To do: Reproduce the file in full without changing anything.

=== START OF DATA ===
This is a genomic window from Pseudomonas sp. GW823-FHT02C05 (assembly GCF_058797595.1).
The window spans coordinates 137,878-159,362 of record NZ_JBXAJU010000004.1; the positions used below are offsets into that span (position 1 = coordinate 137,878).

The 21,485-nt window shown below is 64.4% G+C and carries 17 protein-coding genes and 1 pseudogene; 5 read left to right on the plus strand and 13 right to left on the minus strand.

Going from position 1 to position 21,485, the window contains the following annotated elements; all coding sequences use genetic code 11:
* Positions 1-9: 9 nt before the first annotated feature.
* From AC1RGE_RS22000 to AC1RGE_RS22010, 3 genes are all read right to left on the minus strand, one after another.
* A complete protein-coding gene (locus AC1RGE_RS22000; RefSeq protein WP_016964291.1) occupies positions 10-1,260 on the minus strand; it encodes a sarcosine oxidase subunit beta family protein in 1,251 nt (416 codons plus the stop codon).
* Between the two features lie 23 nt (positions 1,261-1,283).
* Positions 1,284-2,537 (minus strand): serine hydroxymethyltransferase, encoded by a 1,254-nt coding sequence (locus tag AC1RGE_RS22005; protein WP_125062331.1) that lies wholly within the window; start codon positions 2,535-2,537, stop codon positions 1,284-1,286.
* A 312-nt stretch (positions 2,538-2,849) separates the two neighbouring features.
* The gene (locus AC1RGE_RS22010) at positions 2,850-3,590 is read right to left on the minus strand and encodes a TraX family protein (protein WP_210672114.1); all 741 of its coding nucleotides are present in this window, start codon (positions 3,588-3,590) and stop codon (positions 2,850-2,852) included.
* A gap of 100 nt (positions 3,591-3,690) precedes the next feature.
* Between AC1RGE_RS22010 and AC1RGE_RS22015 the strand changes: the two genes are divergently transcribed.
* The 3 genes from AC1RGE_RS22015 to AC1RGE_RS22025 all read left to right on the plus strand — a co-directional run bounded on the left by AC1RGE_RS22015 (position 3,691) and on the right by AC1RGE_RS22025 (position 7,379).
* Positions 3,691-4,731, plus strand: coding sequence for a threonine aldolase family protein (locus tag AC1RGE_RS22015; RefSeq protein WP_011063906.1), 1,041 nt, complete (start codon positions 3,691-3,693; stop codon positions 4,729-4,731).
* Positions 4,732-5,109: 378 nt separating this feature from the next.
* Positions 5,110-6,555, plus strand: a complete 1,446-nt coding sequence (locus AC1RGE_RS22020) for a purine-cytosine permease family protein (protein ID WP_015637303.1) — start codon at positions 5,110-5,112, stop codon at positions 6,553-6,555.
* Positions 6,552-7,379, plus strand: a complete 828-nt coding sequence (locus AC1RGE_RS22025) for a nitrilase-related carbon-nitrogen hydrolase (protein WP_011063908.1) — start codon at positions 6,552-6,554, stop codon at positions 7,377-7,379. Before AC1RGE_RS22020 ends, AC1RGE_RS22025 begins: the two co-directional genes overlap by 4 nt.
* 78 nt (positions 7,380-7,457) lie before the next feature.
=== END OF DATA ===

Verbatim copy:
This is a genomic window from Pseudomonas sp. GW823-FHT02C05 (assembly GCF_058797595.1).
The window spans coordinates 137,878-159,362 of record NZ_JBXAJU010000004.1; the positions used below are offsets into that span (position 1 = coordinate 137,878).

The 21,485-nt window shown below is 64.4% G+C and carries 17 protein-coding genes and 1 pseudogene; 5 read left to right on the plus strand and 13 right to left on the minus strand.

Going from position 1 to position 21,485, the window contains the following annotated elements; all coding sequences use genetic code 11:
* Positions 1-9: 9 nt before the first annotated feature.
* From AC1RGE_RS22000 to AC1RGE_RS22010, 3 genes are all read right to left on the minus strand, one after another.
* A complete protein-coding gene (locus AC1RGE_RS22000; RefSeq protein WP_016964291.1) occupies positions 10-1,260 on the minus strand; it encodes a sarcosine oxidase subunit beta family protein in 1,251 nt (416 codons plus the stop codon).
* Between the two features lie 23 nt (positions 1,261-1,283).
* Positions 1,284-2,537 (minus strand): serine hydroxymethyltransferase, encoded by a 1,254-nt coding sequence (locus tag AC1RGE_RS22005; protein WP_125062331.1) that lies wholly within the window; start codon positions 2,535-2,537, stop codon positions 1,284-1,286.
* A 312-nt stretch (positions 2,538-2,849) separates the two neighbouring features.
* The gene (locus AC1RGE_RS22010) at positions 2,850-3,590 is read right to left on the minus strand and encodes a TraX family protein (protein WP_210672114.1); all 741 of its coding nucleotides are present in this window, start codon (positions 3,588-3,590) and stop codon (positions 2,850-2,852) included.
* A gap of 100 nt (positions 3,591-3,690) precedes the next feature.
* Between AC1RGE_RS22010 and AC1RGE_RS22015 the strand changes: the two genes are divergently transcribed.
* The 3 genes from AC1RGE_RS22015 to AC1RGE_RS22025 all read left to right on the plus strand — a co-directional run bounded on the left by AC1RGE_RS22015 (position 3,691) and on the right by AC1RGE_RS22025 (position 7,379).
* Positions 3,691-4,731, plus strand: coding sequence for a threonine aldolase family protein (locus tag AC1RGE_RS22015; RefSeq protein WP_011063906.1), 1,041 nt, complete (start codon positions 3,691-3,693; stop codon positions 4,729-4,731).
* Positions 4,732-5,109: 378 nt separating this feature from the next.
* Positions 5,110-6,555, plus strand: a complete 1,446-nt coding sequence (locus AC1RGE_RS22020) for a purine-cytosine permease family protein (protein ID WP_015637303.1) — start codon at positions 5,110-5,112, stop codon at positions 6,553-6,555.
* Positions 6,552-7,379, plus strand: a complete 828-nt coding sequence (locus AC1RGE_RS22025) for a nitrilase-related carbon-nitrogen hydrolase (protein WP_011063908.1) — start codon at positions 6,552-6,554, stop codon at positions 7,377-7,379. Before AC1RGE_RS22020 ends, AC1RGE_RS22025 begins: the two co-directional genes overlap by 4 nt.
* 78 nt (positions 7,380-7,457) lie before the next feature.